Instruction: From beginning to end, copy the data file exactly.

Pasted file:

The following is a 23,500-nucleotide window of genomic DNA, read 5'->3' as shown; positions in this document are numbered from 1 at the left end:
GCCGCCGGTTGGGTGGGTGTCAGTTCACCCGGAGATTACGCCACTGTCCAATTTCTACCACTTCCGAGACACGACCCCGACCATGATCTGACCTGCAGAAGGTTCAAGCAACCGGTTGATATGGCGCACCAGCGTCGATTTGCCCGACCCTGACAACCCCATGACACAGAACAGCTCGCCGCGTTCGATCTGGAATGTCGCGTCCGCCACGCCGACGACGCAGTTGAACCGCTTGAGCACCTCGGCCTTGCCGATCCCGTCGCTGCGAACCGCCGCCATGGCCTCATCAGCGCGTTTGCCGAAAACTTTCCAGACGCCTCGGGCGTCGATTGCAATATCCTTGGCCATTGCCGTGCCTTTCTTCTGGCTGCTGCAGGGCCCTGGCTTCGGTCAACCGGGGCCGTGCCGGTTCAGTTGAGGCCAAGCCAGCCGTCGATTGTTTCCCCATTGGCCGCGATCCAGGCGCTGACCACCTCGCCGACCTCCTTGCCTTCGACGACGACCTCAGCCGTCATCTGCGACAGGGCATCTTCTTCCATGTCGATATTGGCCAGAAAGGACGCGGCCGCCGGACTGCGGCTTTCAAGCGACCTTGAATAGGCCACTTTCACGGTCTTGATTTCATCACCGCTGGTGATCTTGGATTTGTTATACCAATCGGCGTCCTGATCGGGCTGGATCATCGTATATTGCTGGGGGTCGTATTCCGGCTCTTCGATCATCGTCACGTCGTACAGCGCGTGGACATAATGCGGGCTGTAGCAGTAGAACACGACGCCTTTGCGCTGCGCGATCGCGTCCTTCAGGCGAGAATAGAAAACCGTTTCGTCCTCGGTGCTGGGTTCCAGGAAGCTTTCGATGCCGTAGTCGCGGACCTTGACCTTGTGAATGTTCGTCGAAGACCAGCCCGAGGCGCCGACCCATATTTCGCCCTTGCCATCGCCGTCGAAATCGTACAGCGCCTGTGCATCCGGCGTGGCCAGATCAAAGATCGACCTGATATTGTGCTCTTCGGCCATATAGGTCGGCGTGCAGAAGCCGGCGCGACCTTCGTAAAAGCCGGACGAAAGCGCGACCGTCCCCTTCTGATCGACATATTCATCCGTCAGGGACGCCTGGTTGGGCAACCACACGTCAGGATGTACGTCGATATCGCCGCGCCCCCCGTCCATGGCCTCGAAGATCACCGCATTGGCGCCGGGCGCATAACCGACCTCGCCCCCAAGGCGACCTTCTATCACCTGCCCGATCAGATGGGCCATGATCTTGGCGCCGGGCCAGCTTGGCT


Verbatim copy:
The following is a 23,500-nucleotide window of genomic DNA, read 5'->3' as shown; positions in this document are numbered from 1 at the left end:
GCCGCCGGTTGGGTGGGTGTCAGTTCACCCGGAGATTACGCCACTGTCCAATTTCTACCACTTCCGAGACACGACCCCGACCATGATCTGACCTGCAGAAGGTTCAAGCAACCGGTTGATATGGCGCACCAGCGTCGATTTGCCCGACCCTGACAACCCCATGACACAGAACAGCTCGCCGCGTTCGATCTGGAATGTCGCGTCCGCCACGCCGACGACGCAGTTGAACCGCTTGAGCACCTCGGCCTTGCCGATCCCGTCGCTGCGAACCGCCGCCATGGCCTCATCAGCGCGTTTGCCGAAAACTTTCCAGACGCCTCGGGCGTCGATTGCAATATCCTTGGCCATTGCCGTGCCTTTCTTCTGGCTGCTGCAGGGCCCTGGCTTCGGTCAACCGGGGCCGTGCCGGTTCAGTTGAGGCCAAGCCAGCCGTCGATTGTTTCCCCATTGGCCGCGATCCAGGCGCTGACCACCTCGCCGACCTCCTTGCCTTCGACGACGACCTCAGCCGTCATCTGCGACAGGGCATCTTCTTCCATGTCGATATTGGCCAGAAAGGACGCGGCCGCCGGACTGCGGCTTTCAAGCGACCTTGAATAGGCCACTTTCACGGTCTTGATTTCATCACCGCTGGTGATCTTGGATTTGTTATACCAATCGGCGTCCTGATCGGGCTGGATCATCGTATATTGCTGGGGGTCGTATTCCGGCTCTTCGATCATCGTCACGTCGTACAGCGCGTGGACATAATGCGGGCTGTAGCAGTAGAACACGACGCCTTTGCGCTGCGCGATCGCGTCCTTCAGGCGAGAATAGAAAACCGTTTCGTCCTCGGTGCTGGGTTCCAGGAAGCTTTCGATGCCGTAGTCGCGGACCTTGACCTTGTGAATGTTCGTCGAAGACCAGCCCGAGGCGCCGACCCATATTTCGCCCTTGCCATCGCCGTCGAAATCGTACAGCGCCTGTGCATCCGGCGTGGCCAGATCAAAGATCGACCTGATATTGTGCTCTTCGGCCATATAGGTCGGCGTGCAGAAGCCGGCGCGACCTTCGTAAAAGCCGGACGAAAGCGCGACCGTCCCCTTCTGATCGACATATTCATCCGTCAGGGACGCCTGGTTGGGCAACCACACGTCAGGATGTACGTCGATATCGCCGCGCCCCCCGTCCATGGCCTCGAAGATCACCGCATTGGCGCCGGGCGCATAACCGACCTCGCCCCCAAGGCGACCTTCTATCACCTGCCCGATCAGATGGGCCATGATCTTGGCGCCGGGCCAGCTTGGCT